Bill 63 provides unique flexibility in the area of capital structure: it retains the possibility of issuing shares without par value as well as shares that are not fully paid, while permitting shares to be uncertificated, classes and series of shares to be identical, and fractional shares to be issued carrying proportionate rights. In addition, an irregular issue of shares (i.e., shares that are issued in a manner inconsistent with the authorized share capital or articles of incorporation or that are irregular for any other reason) may be rectified by the unanimous resolution of the shareholders.
In the area of governance, Bill 63 provides directors with a clear due diligence defence pursuant to which directors are expressly permitted to rely on the report or opinion not only of professional advisors or experts, but also on an officer of the corporation that is "reliable and competent" and a board committee that "merits confidence." In addition, Bill 63 clarifies that directors may generally delegate their powers, but not, inter alia, those which consist in authorizing the issuance of shares or in appointing or determining the remuneration of the president of the corporation, the chair of the board of directors, the CEO, the CFO, and the COO. Bill 63 also clarifies that the quorum of directors at a meeting consists of a majority of directors "in office." Also, it prohibits directors who have an interest in a contract or a matter before the board not only from voting on the matter, but also from being present during deliberations.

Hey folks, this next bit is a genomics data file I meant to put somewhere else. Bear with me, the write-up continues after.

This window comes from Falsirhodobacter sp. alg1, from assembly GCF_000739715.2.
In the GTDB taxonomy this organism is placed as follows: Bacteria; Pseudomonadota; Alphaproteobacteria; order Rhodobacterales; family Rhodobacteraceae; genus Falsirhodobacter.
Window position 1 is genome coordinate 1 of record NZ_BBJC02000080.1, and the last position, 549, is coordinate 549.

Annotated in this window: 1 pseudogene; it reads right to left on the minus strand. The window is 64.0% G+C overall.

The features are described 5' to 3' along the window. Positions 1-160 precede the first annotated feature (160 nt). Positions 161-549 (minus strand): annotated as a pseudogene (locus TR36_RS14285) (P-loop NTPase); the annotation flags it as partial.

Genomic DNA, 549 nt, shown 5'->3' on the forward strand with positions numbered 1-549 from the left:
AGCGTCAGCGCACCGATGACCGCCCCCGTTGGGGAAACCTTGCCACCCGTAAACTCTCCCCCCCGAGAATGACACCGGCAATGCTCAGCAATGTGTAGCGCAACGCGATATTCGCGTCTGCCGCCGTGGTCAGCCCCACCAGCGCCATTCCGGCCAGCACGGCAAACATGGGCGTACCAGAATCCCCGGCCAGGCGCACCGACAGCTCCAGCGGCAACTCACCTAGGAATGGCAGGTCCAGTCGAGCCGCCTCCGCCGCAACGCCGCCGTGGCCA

Bill 63 contains provisions that allow all typical corporate procedures — amalgamations, plans of arrangement, reorganizations, compulsory acquisitions, dissolutions — that are found in many corporate statutes, though formulated in some cases with certain modifications of interest. For example, in the case of amalgamations, a director or officer will no longer be required to file a declaration regarding the solvency of the amalgamating and amalgamated companies. However, director liability is incurred if the amalgamated company is unable to pay its debts as they become due.